Doctors may be missing signs of serious and potentially fatal brain disorders triggered by coronavirus, as they emerge in mildly affected or recovering patients, scientists have warned.

Neurologists are on Wednesday publishing details of more than 40 UK Covid-19 patients whose complications ranged from brain inflammation and delirium to nerve damage and stroke. In some cases, the neurological problem was the patient’s first and main symptom.

The cases, published in the journal Brain, revealed a rise in a life-threatening condition called acute disseminated encephalomyelitis (Adem), as the first wave of infections swept through Britain. At UCL’s Institute of Neurology, Adem cases rose from one a month before the pandemic to two or three per week in April and May. One woman, who was 59, died of the complication.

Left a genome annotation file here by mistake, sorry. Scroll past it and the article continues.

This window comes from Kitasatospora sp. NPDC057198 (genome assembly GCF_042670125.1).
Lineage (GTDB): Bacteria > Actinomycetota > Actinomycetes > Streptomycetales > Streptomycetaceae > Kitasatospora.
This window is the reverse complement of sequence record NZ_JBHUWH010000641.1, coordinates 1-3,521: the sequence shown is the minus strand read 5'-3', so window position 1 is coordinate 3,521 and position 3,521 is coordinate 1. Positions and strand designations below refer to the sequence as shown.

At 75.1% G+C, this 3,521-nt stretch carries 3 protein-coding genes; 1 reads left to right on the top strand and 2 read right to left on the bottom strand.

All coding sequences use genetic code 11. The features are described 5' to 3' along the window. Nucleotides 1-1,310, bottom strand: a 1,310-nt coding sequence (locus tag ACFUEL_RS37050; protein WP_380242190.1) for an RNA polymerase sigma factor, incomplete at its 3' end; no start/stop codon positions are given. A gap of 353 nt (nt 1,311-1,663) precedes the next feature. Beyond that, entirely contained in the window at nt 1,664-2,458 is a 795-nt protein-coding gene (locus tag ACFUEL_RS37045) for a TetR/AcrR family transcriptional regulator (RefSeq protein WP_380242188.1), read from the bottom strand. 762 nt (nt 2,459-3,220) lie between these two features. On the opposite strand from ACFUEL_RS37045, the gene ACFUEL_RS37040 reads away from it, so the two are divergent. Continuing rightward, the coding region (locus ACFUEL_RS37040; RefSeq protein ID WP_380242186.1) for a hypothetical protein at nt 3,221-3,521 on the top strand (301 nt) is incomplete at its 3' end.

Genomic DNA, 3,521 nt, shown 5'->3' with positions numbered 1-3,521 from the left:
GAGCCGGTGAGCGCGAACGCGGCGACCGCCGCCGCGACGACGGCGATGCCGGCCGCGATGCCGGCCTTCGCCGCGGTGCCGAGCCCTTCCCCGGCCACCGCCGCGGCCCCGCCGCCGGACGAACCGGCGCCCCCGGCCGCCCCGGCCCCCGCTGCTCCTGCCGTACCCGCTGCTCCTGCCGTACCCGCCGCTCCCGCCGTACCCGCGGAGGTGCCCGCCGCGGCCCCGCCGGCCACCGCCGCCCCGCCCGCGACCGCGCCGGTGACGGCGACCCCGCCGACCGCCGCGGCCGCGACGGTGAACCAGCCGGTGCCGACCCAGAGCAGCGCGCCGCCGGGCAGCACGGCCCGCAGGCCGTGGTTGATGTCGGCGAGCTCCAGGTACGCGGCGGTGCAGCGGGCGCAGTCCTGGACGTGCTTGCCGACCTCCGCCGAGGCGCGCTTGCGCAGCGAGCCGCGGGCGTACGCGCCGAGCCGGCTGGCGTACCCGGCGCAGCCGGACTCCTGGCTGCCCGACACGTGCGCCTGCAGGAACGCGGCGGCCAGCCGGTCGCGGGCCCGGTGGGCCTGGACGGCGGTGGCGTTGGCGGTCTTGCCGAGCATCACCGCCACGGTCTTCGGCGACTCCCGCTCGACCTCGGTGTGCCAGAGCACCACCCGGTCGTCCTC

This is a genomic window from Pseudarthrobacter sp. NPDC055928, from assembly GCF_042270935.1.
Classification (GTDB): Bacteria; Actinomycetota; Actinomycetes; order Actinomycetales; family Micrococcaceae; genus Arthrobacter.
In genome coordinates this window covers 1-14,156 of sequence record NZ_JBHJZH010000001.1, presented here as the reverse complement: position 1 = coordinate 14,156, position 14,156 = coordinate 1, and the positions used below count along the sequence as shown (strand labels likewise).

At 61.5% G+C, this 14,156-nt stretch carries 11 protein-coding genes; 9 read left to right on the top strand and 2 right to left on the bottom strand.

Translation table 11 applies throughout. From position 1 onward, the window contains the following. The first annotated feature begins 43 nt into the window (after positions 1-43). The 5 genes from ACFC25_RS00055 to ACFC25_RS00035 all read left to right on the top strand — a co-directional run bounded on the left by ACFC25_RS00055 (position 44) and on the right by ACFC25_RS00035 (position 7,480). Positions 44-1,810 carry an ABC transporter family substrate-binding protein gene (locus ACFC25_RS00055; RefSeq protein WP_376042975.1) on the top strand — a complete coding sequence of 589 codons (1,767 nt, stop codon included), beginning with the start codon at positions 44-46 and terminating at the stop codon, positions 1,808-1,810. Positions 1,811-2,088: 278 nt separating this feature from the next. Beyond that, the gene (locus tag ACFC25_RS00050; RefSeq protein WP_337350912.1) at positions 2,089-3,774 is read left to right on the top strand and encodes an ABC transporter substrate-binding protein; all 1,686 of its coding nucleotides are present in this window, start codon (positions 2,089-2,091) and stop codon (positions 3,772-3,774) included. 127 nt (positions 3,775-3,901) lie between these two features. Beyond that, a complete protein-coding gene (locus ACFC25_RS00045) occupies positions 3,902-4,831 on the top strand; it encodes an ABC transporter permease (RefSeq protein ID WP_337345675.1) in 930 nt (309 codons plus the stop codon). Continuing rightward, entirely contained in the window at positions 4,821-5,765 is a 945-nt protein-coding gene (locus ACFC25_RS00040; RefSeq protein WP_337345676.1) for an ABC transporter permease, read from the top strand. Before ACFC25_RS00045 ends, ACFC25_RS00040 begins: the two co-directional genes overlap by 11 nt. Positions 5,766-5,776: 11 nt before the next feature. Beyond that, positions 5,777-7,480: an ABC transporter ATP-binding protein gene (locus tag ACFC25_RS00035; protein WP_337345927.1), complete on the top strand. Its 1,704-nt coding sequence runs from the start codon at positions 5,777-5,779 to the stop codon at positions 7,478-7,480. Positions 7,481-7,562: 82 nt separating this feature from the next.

“We’re seeing things in the way Covid-19 affects the brain that we haven’t seen before with other viruses,” said Michael Zandi, a senior author on the study and a consultant at the institute and University College London Hospitals NHS foundation trust.

“What we’ve seen with some of these Adem patients, and in other patients, is you can have severe neurology, you can be quite sick, but actually have trivial lung disease,” he added.

“Biologically, Adem has some similarities with multiple sclerosis, but it is more severe and usually happens as a one-off. Some patients are left with long-term disability, others can make a good recovery.”

The cases add to concerns over the long-term health effects of Covid-19, which have left some patients breathless and fatigued long after they have cleared the virus, and others with numbness, weakness and memory problems.

Image Credit:    ScottDaisy-Daisy/Alamy Stock Photo

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